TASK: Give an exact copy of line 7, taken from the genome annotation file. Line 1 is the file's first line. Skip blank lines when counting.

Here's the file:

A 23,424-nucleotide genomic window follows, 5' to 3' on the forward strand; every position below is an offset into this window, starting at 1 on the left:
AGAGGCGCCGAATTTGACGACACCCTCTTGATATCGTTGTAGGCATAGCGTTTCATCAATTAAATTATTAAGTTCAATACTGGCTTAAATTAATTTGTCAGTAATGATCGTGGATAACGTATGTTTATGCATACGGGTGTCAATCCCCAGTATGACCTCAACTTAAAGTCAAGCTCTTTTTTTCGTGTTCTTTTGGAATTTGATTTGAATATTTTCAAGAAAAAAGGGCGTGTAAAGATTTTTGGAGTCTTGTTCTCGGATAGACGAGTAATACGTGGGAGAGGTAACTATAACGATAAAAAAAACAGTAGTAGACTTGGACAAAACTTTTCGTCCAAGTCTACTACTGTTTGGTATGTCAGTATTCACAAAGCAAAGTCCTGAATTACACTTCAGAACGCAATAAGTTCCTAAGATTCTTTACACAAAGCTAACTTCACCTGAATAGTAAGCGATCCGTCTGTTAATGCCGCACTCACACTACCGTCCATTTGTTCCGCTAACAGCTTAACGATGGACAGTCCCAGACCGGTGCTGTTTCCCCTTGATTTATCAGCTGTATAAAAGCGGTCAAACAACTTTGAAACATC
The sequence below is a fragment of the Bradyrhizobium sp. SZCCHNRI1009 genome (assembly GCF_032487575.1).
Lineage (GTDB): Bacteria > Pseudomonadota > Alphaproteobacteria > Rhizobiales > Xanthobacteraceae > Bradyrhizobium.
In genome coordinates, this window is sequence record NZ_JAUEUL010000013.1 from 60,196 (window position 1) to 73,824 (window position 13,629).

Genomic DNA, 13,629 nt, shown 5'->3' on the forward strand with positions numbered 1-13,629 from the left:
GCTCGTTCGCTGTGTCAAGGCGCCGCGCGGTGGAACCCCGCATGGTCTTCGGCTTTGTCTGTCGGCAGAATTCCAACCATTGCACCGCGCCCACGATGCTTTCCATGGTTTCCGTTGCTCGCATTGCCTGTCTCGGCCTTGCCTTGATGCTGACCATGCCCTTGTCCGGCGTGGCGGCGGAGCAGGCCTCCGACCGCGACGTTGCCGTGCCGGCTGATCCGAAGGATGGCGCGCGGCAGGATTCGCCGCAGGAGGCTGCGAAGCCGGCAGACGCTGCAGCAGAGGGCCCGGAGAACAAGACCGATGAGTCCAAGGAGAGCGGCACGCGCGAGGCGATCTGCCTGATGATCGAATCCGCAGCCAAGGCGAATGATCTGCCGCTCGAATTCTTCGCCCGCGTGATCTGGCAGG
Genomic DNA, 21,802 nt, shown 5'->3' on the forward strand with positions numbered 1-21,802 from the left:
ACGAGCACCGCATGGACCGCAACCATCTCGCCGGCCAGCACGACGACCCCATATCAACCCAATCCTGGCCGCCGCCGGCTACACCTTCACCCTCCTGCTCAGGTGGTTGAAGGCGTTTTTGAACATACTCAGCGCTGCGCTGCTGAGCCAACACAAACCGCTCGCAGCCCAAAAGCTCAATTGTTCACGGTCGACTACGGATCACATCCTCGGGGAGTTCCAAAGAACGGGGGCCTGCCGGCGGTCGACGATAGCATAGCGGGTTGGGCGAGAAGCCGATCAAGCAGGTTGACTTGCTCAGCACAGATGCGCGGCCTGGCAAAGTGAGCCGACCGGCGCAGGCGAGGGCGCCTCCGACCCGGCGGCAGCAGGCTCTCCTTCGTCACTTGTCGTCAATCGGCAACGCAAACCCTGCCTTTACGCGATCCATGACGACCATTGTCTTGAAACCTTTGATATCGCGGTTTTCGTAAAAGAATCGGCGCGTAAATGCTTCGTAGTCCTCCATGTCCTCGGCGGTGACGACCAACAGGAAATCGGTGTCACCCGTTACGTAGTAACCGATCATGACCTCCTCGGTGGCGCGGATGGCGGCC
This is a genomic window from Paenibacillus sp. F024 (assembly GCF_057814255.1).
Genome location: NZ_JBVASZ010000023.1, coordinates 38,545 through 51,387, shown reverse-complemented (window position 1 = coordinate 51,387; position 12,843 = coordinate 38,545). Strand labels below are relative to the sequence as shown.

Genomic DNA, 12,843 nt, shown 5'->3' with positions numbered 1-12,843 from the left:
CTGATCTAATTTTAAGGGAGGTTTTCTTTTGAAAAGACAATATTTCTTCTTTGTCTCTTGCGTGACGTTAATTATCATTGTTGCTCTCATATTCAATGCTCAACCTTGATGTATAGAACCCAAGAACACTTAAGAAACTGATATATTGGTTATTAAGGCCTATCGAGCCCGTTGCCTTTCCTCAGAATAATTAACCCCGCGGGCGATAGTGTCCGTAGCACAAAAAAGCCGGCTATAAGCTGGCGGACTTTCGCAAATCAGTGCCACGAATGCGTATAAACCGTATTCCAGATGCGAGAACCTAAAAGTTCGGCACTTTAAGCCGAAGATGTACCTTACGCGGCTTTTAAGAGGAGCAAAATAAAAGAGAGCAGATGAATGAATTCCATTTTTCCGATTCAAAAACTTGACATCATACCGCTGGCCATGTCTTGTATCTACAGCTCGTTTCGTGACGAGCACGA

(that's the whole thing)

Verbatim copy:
GCTCGTTCGCTGTGTCAAGGCGCCGCGCGGTGGAACCCCGCATGGTCTTCGGCTTTGTCTGTCGGCAGAATTCCAACCATTGCACCGCGCCCACGATGCTTTCCATGGTTTCCGTTGCTCGCATTGCCTGTCTCGGCCTTGCCTTGATGCTGACCATGCCCTTGTCCGGCGTGGCGGCGGAGCAGGCCTCCGACCGCGACGTTGCCGTGCCGGCTGATCCGAAGGATGGCGCGCGGCAGGATTCGCCGCAGGAGGCTGCGAAGCCGGCAGACGCTGCAGCAGAGGGCCCGGAGAACAAGACCGATGAGTCCAAGGAGAGCGGCACGCGCGAGGCGATCTGCCTGATGATCGAATCCGCAGCCAAGGCGAATGATCTGCCGCTCGAATTCTTCGCCCGCGTGATCTGGCAGG